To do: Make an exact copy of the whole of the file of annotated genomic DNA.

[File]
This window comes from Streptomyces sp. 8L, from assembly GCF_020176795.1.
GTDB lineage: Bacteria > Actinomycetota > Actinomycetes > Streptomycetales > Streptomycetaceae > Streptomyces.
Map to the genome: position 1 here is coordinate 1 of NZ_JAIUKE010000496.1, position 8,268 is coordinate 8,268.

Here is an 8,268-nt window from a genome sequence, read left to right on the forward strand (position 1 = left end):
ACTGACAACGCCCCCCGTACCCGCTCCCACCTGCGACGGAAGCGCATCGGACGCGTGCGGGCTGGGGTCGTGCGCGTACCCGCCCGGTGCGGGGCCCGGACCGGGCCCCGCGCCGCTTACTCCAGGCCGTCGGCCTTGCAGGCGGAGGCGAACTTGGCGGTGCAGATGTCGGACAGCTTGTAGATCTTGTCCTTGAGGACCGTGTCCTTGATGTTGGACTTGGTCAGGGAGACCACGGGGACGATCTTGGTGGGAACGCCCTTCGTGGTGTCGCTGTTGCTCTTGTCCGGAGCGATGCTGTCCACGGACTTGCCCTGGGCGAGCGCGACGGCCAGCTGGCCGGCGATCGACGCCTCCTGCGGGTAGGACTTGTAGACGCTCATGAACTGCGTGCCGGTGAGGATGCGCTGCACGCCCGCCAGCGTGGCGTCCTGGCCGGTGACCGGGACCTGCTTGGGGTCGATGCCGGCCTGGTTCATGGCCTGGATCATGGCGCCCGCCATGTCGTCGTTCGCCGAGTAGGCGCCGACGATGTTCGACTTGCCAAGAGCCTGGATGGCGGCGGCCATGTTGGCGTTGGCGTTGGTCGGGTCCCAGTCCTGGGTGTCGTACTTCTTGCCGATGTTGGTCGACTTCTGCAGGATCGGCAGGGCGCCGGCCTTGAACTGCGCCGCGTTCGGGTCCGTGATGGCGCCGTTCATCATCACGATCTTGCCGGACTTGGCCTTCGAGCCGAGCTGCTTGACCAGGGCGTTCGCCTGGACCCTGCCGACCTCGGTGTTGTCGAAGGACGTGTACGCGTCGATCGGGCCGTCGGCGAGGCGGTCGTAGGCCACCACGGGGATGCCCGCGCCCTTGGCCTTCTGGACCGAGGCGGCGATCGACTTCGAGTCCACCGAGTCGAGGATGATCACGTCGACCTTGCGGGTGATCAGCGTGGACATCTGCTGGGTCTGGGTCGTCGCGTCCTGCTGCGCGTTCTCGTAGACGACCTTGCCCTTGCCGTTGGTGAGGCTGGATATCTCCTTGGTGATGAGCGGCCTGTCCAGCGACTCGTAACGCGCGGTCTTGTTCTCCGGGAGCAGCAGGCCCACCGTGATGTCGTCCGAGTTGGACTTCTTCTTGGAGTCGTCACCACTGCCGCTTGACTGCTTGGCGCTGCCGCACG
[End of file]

This window comes from Streptomyces sp. 8L, from assembly GCF_020176795.1.
GTDB lineage: Bacteria > Actinomycetota > Actinomycetes > Streptomycetales > Streptomycetaceae > Streptomyces.
Map to the genome: position 1 here is coordinate 1 of NZ_JAIUKE010000496.1, position 8,268 is coordinate 8,268.

Here is an 8,268-nt window from a genome sequence, read left to right on the forward strand (position 1 = left end):
ACTGACAACGCCCCCCGTACCCGCTCCCACCTGCGACGGAAGCGCATCGGACGCGTGCGGGCTGGGGTCGTGCGCGTACCCGCCCGGTGCGGGGCCCGGACCGGGCCCCGCGCCGCTTACTCCAGGCCGTCGGCCTTGCAGGCGGAGGCGAACTTGGCGGTGCAGATGTCGGACAGCTTGTAGATCTTGTCCTTGAGGACCGTGTCCTTGATGTTGGACTTGGTCAGGGAGACCACGGGGACGATCTTGGTGGGAACGCCCTTCGTGGTGTCGCTGTTGCTCTTGTCCGGAGCGATGCTGTCCACGGACTTGCCCTGGGCGAGCGCGACGGCCAGCTGGCCGGCGATCGACGCCTCCTGCGGGTAGGACTTGTAGACGCTCATGAACTGCGTGCCGGTGAGGATGCGCTGCACGCCCGCCAGCGTGGCGTCCTGGCCGGTGACCGGGACCTGCTTGGGGTCGATGCCGGCCTGGTTCATGGCCTGGATCATGGCGCCCGCCATGTCGTCGTTCGCCGAGTAGGCGCCGACGATGTTCGACTTGCCAAGAGCCTGGATGGCGGCGGCCATGTTGGCGTTGGCGTTGGTCGGGTCCCAGTCCTGGGTGTCGTACTTCTTGCCGATGTTGGTCGACTTCTGCAGGATCGGCAGGGCGCCGGCCTTGAACTGCGCCGCGTTCGGGTCCGTGATGGCGCCGTTCATCATCACGATCTTGCCGGACTTGGCCTTCGAGCCGAGCTGCTTGACCAGGGCGTTCGCCTGGACCCTGCCGACCTCGGTGTTGTCGAAGGACGTGTACGCGTCGATCGGGCCGTCGGCGAGGCGGTCGTAGGCCACCACGGGGATGCCCGCGCCCTTGGCCTTCTGGACCGAGGCGGCGATCGACTTCGAGTCCACCGAGTCGAGGATGATCACGTCGACCTTGCGGGTGATCAGCGTGGACATCTGCTGGGTCTGGGTCGTCGCGTCCTGCTGCGCGTTCTCGTAGACGACCTTGCCCTTGCCGTTGGTGAGGCTGGATATCTCCTTGGTGATGAGCGGCCTGTCCAGCGACTCGTAACGCGCGGTCTTGTTCTCCGGGAGCAGCAGGCCCACCGTGATGTCGTCCGAGTTGGACTTCTTCTTGGAGTCGTCACCACTGCCGCTTGACTGCTTGGCGCTGCCGCACG